Learning to code is hard. Okay, let's not sugarcoat it... it's really, really hard.
There's a load of complex concepts to wrap your head around, syntax to learn, frameworks to add to your stack, and a never-ending stream of frustrating bugs to fix along the way.
Navigating the world of code without a bootcamp or a mentor can be tough, and any self-taught or community-taught developer will inevitably find themselves wondering am I learning the right thing? Am I using the right resources? Am I learning to code the right way?
As if it wasn’t difficult enough, would-be developers will constantly hear others say, "Want to learn to code? Just start building!”, as if there's no learning curve at all.
Of course you can start building projects with a few months of coding experience under your belt, but is diving in head-first really the best way to learn?
How do we learn?
Back in the 1960's, educational psychologist Benjamin Bloom (and a committee of educators) put together a model on the Mastery of Learning that we now know as Bloom's Taxonomy of Learning. The model, used by educators worldwide, suggests students pass through six levels of understanding on their way to mastering a subject or skill, starting with simply remembering facts, and ending by creating original work using what they have learned along the way.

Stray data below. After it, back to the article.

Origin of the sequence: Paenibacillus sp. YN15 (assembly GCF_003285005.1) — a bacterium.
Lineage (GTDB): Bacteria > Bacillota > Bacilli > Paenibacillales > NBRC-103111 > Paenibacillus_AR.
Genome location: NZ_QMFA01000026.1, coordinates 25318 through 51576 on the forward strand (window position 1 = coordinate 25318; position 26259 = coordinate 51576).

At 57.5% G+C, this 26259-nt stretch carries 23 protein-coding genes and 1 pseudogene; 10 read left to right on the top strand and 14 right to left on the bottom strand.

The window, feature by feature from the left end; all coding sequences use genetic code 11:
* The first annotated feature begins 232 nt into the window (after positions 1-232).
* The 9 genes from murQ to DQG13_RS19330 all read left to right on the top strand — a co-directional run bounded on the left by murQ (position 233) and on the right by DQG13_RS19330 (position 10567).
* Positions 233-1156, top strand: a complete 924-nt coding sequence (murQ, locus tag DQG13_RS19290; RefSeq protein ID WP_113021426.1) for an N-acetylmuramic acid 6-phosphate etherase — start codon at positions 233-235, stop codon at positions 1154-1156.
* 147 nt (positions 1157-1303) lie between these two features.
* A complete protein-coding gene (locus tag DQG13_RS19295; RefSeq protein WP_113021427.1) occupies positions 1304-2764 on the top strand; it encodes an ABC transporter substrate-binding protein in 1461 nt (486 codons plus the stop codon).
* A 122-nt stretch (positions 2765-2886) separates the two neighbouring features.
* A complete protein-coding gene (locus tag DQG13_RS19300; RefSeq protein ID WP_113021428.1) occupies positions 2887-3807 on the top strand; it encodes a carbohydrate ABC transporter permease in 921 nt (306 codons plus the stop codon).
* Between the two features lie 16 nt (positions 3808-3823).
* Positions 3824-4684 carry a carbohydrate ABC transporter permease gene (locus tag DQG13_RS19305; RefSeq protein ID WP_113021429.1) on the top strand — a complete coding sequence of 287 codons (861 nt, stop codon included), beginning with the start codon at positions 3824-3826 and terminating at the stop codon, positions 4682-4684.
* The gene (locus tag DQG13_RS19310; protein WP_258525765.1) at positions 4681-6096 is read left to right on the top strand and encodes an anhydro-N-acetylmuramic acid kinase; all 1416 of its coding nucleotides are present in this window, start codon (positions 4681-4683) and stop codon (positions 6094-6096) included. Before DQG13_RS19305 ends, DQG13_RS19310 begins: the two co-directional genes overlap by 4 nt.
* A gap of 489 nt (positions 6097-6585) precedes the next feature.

Formal courses, mentorships and bootcamps are usually structured in a way that helps students pass through the levels in Bloom's model in a logical order and at a manageable pace. Learning independently without a syllabus or a structure to follow can mean would-be developers find the process frustrating, and much slower than they had initially hoped.
Why not 'just start building'?
Starting to build your project too early can mean that you overlook core concepts, and these gaps in your knowledge can catch you out later down the line. The way to avoid this is scaffold your learning.
Bloom's model is based on the concept of scaffolding (yes, you read that correctly), where learning is broken down into smaller chunks, starting with simple tasks like "define this" or "describe that" before moving onto more complex tasks that make use of what was learned in earlier lessons.
Throughout the scaffolding process, students connect previously-learned concepts to new ones, so that the links between all of the aspects being covered are clear to them.
Bloom's model suggests that building is the final stage in a students' learning journey, and that it's important to move through the stages carefully, rather than just jumping straight in.
So, let's take a closer look at each of the levels to see how this idea relates to coding...
Level one: Remembering
Recalling facts and basic concepts
The very first step when mastering anything is remembering the most basic concepts and the language surrounding them, and coding is no different.